This Week in Business and Brands: The British Anti-Invasion, Daily Deal Downfalls, and More

London Big Ben

Global Gloom or Glee?: Brexit’s Countdown Begins

The fuse is officially lit – with T-minus two years and counting until the UK carries out their grand exodus from the EU, many are now wondering: what will the British anti-invasion mean for business around the world? First up, for Finance: as an industry with high levels of regulation, the “administration sensitivity” is already prompting some companies like Goldman Sachs to start making moves to move out of London and into its European neighbors’ offices. For industries most concerned with international scalability, there’s a similar strategy in store, as automotive brands like BMW consider taking the MINI out of its mainland to set up new headquarters in an easier locale. Still, for some quintessentially British brands, Brexit may offer some protection against foreign pressures in their respective markets. But only time will tell which companies flourish and which will flounder upon the UK’s final farewell…

(Well Worth) The Long Read: Groupon Grouches

“Nonsense from the beginning.” “Simply ridiculous.” “I’ve never been enthusiastic about the business model.” If only UPenn’s Wharton professors would tell us how they really feel about the downfall of the daily deal! In all seriousness, it does appear there are only more troubles ahead for Groupon as the markdown mammoth’s strategy fails to deliver. Perhaps, as one expert notes, it’s simply because vendors have “no way of guaranteeing that [they] weren’t cannibalizing existing customers,” and those who did take advantage of the deals were sometimes treated as “half-price consumers” afterwards. A better strategy? Digging into the data to target price-sensitive customers and adjusting their offerings accordingly. Easier said than done, of course – but perhaps it’s the first step towards defending the daily deal against its demise.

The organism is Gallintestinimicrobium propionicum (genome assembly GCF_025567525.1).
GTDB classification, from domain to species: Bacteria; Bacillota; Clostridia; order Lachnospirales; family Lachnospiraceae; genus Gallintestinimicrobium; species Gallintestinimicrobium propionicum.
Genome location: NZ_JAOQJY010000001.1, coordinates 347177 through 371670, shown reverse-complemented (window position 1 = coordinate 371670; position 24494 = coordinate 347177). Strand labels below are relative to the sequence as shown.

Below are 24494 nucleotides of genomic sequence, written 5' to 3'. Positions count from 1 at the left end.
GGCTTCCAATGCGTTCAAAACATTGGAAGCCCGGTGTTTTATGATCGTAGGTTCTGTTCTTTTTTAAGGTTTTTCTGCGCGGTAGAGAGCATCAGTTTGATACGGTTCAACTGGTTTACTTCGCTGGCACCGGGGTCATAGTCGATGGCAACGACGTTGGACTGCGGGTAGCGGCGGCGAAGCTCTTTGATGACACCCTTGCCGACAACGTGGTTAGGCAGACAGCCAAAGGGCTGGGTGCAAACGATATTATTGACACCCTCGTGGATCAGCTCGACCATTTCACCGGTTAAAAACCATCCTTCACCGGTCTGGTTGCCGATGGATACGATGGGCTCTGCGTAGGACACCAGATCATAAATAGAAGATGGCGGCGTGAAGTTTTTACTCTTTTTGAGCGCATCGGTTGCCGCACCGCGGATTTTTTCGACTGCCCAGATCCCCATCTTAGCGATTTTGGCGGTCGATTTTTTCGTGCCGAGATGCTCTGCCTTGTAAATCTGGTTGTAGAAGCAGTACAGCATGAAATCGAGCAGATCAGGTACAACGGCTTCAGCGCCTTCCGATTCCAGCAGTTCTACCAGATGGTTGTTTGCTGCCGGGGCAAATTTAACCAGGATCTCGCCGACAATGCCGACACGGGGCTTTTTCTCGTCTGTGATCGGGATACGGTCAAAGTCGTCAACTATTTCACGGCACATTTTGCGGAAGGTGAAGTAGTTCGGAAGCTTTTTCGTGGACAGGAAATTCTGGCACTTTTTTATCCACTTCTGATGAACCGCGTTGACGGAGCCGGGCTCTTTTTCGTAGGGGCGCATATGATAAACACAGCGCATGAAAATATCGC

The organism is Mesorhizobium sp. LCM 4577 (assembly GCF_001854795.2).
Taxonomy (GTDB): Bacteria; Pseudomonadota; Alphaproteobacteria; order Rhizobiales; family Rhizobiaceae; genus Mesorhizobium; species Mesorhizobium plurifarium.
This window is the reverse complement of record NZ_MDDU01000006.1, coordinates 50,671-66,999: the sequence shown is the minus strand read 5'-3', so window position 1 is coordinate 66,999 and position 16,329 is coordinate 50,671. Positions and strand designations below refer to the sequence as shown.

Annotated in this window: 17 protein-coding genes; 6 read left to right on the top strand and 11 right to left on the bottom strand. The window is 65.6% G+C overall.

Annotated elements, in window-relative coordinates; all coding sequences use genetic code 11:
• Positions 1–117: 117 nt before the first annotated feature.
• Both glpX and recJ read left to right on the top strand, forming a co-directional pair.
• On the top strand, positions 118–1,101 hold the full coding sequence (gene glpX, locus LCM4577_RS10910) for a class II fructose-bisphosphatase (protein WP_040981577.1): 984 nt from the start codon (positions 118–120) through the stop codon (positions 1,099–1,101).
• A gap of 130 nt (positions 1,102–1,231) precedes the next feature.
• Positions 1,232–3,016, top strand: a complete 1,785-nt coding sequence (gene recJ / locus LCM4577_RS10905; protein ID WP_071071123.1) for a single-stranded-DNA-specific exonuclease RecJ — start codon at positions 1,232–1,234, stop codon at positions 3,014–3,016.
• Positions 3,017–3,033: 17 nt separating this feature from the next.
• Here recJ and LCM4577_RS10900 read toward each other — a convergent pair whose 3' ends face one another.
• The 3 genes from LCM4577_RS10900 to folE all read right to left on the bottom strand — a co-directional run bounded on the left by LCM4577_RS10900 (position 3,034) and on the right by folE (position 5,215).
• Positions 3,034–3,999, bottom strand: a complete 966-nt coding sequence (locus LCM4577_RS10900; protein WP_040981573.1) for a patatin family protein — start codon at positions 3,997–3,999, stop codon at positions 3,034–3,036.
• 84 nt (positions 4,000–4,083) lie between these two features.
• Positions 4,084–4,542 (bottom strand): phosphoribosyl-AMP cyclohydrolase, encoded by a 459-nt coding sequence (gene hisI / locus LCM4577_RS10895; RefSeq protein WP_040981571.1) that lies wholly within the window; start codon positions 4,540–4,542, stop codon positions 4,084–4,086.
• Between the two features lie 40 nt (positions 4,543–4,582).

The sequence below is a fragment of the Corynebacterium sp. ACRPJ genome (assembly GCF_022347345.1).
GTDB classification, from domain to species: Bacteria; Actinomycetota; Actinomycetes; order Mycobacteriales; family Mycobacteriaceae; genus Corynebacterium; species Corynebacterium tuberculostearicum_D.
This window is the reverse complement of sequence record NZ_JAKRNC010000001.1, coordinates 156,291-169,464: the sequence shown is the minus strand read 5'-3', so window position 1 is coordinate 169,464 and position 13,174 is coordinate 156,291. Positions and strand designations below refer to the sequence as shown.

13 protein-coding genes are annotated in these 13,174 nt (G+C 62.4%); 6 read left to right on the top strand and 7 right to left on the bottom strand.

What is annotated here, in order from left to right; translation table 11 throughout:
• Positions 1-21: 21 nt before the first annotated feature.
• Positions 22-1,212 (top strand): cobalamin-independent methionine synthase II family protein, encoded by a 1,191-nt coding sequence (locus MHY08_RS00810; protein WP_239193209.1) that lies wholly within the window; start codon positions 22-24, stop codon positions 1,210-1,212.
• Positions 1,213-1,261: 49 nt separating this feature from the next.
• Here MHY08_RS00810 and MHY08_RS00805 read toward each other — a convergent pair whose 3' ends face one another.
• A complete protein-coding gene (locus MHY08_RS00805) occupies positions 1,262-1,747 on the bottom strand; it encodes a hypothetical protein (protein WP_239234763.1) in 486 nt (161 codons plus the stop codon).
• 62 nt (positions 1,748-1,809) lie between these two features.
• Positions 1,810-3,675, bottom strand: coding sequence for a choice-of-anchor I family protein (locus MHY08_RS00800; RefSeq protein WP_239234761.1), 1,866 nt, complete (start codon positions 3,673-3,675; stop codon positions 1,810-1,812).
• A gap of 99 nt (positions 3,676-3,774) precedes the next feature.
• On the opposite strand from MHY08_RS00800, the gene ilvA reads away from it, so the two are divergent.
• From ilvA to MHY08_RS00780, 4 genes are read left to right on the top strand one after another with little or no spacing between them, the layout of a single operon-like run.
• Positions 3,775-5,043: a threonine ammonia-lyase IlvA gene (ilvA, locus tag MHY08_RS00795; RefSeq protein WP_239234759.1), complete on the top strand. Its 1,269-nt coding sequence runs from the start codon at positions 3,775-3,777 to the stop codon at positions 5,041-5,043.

The Future is Now: Pizzabots on the Prowl

Pizza’s here! But where’s the delivery man? “What delivery man?” asks Domino’s, who’s about to roll out self-driving robots to sling their slices all across Europe. Utilizing some pretty adorable six-wheeled drones from tech startup Starship, the new program will soon replace human drivers and make science fiction even more of a reality for pepperoni promoters everywhere. But it’s not just a flashy gimmick – according to CEO Don Meji, “With our growth plans over the next five to 10 years, we simply won’t have enough delivery drivers if we do not look to add to our fleet through initiatives such as this.” This is surely just the first of many missions for the battery-powered robot rover, as other partnerships abound with delivery services like Postmates, DoorDash, and Wolt – not to mention Mercedes’ $17 million investment in the company back in January. Seems like just the beginning for the developing drones – and perhaps the end of traditional delivery as we know it.

Making Futurist Headlines: Spaceflight Dreams

Satellite, Iss, International Space Station, Space

Without fail, Elon Musk captured our attention and appetite for technological advances with not only news of a futurist company that plans to implant electrodes in human brains, but a historic aerospace milestone that make dreams of commercial spaceflight more and more within reach. For a great briefing on all of Musk’s accomplishments we recommend reviewing these stand-out posts from Wait But Why.

Video Victory: Taking Off with VR Velocity

That’s all for this week! But don’t stick your head in the sand: even ostriches are finding friends in flight with Samsung’s latest VR headset spot…